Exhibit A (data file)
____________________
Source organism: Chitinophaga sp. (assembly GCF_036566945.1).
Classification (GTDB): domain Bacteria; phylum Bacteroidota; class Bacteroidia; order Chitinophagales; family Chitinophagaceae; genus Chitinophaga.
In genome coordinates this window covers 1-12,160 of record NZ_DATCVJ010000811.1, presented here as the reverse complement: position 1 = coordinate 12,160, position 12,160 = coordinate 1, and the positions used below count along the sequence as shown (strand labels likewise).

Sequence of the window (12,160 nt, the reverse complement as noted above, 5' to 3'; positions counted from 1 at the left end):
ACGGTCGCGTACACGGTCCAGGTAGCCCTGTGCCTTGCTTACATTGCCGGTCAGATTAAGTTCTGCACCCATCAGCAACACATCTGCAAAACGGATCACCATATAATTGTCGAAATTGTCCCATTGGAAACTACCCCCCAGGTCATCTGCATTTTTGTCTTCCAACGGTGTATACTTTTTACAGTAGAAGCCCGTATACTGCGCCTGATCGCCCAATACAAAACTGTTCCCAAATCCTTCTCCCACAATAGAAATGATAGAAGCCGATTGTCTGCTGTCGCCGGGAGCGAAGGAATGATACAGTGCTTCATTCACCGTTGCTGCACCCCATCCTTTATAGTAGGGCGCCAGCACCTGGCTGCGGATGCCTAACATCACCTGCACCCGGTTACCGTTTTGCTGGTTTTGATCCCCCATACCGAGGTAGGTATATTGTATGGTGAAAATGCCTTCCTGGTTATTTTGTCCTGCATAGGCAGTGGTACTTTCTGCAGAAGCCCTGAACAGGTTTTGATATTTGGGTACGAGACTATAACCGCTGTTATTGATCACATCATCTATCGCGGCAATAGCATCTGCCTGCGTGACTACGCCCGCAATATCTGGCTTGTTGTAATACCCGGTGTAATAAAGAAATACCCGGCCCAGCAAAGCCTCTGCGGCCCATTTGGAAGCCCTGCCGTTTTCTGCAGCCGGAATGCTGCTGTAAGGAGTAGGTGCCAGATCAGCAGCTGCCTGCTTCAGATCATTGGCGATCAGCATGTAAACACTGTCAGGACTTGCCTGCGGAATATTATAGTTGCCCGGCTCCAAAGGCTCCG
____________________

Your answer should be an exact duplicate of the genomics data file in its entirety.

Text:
Source organism: Chitinophaga sp. (assembly GCF_036566945.1).
Classification (GTDB): domain Bacteria; phylum Bacteroidota; class Bacteroidia; order Chitinophagales; family Chitinophagaceae; genus Chitinophaga.
In genome coordinates this window covers 1-12,160 of record NZ_DATCVJ010000811.1, presented here as the reverse complement: position 1 = coordinate 12,160, position 12,160 = coordinate 1, and the positions used below count along the sequence as shown (strand labels likewise).

Sequence of the window (12,160 nt, the reverse complement as noted above, 5' to 3'; positions counted from 1 at the left end):
ACGGTCGCGTACACGGTCCAGGTAGCCCTGTGCCTTGCTTACATTGCCGGTCAGATTAAGTTCTGCACCCATCAGCAACACATCTGCAAAACGGATCACCATATAATTGTCGAAATTGTCCCATTGGAAACTACCCCCCAGGTCATCTGCATTTTTGTCTTCCAACGGTGTATACTTTTTACAGTAGAAGCCCGTATACTGCGCCTGATCGCCCAATACAAAACTGTTCCCAAATCCTTCTCCCACAATAGAAATGATAGAAGCCGATTGTCTGCTGTCGCCGGGAGCGAAGGAATGATACAGTGCTTCATTCACCGTTGCTGCACCCCATCCTTTATAGTAGGGCGCCAGCACCTGGCTGCGGATGCCTAACATCACCTGCACCCGGTTACCGTTTTGCTGGTTTTGATCCCCCATACCGAGGTAGGTATATTGTATGGTGAAAATGCCTTCCTGGTTATTTTGTCCTGCATAGGCAGTGGTACTTTCTGCAGAAGCCCTGAACAGGTTTTGATATTTGGGTACGAGACTATAACCGCTGTTATTGATCACATCATCTATCGCGGCAATAGCATCTGCCTGCGTGACTACGCCCGCAATATCTGGCTTGTTGTAATACCCGGTGTAATAAAGAAATACCCGGCCCAGCAAAGCCTCTGCGGCCCATTTGGAAGCCCTGCCGTTTTCTGCAGCCGGAATGCTGCTGTAAGGAGTAGGTGCCAGATCAGCAGCTGCCTGCTTCAGATCATTGGCGATCAGCATGTAAACACTGTCAGGACTTGCCTGCGGAATATTATAGTTGCCCGGCTCCAAAGGCTCCG